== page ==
Well, rather than having to write in code to use the LLM, you can ask questions like you would with a person. This lowers the bar to use it dramatically, and thanks to the seemingly human like responses, it helps people trust the results.

In fact, this conversational quality of ChatGPT is why a few people have the following question…

Are LLMs a true AI?

Well that depends on what you mean by "true AI".

LLMs are definitely a form of artificial intelligence, but they're not "true AI". Only AGI (Artificial General Intelligence), which is when an autonomous system can surpass human capabilities in the majority of economically valuable tasks, is "true AI".

Instead at the moment, these tools are basically a very smart looking auto-complete.

AI is not real AI just yet

However, LLMs present data in a way that seems almost human, which makes us think they're thinking and reasoning just like we do.

This level of mimicry is why a lot of people are excited, and why they also trust its responses without always doing their due diligence.

PSA: Don't blindy trust the results from ChatGPT or other AI tools (at least not yet). You'll regret it later and potentially cause yourself more work and headache than the original problem you wanted the AI to solve for you.

lawyer uses ai for research and backfires

In the example above, ChatGPT found multiple previous precedents for the lawyer to base their case on, which in theory, is a great use of the tool.

The problem of course is that none of the precedents that it gave him were actually real. It made them up to fit the question that was asked, and the lawyer never checked before going to trial...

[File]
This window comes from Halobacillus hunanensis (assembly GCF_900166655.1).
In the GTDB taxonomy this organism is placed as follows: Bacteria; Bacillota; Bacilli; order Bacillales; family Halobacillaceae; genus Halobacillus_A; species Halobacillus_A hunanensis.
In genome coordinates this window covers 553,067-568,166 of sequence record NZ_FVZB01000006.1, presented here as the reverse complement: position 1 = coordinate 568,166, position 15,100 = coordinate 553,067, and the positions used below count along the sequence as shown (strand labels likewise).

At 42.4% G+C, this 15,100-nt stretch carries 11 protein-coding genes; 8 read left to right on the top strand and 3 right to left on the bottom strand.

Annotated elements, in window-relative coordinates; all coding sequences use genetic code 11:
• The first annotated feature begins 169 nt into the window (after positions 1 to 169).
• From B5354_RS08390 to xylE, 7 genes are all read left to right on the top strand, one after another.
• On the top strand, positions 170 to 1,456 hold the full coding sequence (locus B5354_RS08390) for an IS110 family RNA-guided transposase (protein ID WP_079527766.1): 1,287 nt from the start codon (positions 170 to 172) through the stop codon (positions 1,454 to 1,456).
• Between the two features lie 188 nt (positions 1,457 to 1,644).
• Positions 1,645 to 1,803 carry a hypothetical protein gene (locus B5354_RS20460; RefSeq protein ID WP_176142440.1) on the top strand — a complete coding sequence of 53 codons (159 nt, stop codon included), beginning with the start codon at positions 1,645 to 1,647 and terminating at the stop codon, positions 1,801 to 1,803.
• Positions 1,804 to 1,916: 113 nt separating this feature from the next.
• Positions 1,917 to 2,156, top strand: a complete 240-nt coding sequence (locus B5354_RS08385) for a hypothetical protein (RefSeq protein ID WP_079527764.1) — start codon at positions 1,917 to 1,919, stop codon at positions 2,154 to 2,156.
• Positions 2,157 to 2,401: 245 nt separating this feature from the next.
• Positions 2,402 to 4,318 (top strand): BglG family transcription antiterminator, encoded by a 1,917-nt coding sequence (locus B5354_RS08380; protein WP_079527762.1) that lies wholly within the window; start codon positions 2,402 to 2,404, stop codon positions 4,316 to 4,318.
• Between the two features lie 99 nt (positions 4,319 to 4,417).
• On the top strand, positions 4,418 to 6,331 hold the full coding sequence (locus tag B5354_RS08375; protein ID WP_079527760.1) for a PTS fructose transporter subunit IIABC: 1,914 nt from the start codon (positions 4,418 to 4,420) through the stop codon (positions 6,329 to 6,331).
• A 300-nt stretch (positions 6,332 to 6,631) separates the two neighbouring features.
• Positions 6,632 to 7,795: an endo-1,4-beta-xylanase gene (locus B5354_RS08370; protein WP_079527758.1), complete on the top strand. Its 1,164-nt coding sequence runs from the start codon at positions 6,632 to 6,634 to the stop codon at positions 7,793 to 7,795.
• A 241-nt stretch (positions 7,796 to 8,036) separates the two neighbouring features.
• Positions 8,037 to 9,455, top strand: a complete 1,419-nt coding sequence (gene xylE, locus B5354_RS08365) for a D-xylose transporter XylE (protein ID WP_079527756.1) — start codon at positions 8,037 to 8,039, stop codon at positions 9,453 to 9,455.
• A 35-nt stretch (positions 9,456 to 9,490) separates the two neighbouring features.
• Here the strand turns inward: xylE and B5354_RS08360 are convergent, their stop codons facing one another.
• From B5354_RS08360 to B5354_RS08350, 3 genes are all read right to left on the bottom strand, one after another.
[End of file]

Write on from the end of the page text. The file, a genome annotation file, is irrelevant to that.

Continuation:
Don’t get me wrong, LLMs like ChatGPT are still a huge advancement towards more sophisticated AI, but it's not Skynet just yet. There’s no sentience, just pattern recognition and prediction.

And remember that this pattern recognition comes from data provided by the internet which, let's be honest, isn't always accurate, or even sane sometimes.

AI is only ever as good as the data its given

All that being said, what we’re seeing so far has the potential to dramatically change how we interact with computer systems, as well as our daily work.

Is ChatGPT (and other LLMs) just a fad?

Hmm... yes and no. When ChatGPT first hit the news, we were seeing huge volumes of people using this tool, across multiple industries.

That being said, the initial hype from the general public and major media has started to drop off a little now as their interest moves to the next latest thing.


I think the issue here is that people have been trying it out, but not really learning how to use it effectively.

In fact, when we asked programmers what was holding them back from using these tools, it was almost always due to them not understanding how to use it effectively (and these are tech savvy people).

36.6% of programmers who have never used AI tools before are hesitant due to the learning curve

Like any new tool or skill, it take's some practice to be able to use it well.

But people want instant results.

So they try it a couple times and feel like it's just slowing them down compared to just doing their task how they’ve always done it. And so for most people, these AI tools have been more of a cool toy rather than a useful tool.

Until people can get past that initial learning curve, it will probably continue to die down in attention in the short-term.

But it's definitely not going anywhere and the usage will continue to rise over the long-term as people do become more proficient at using these tools.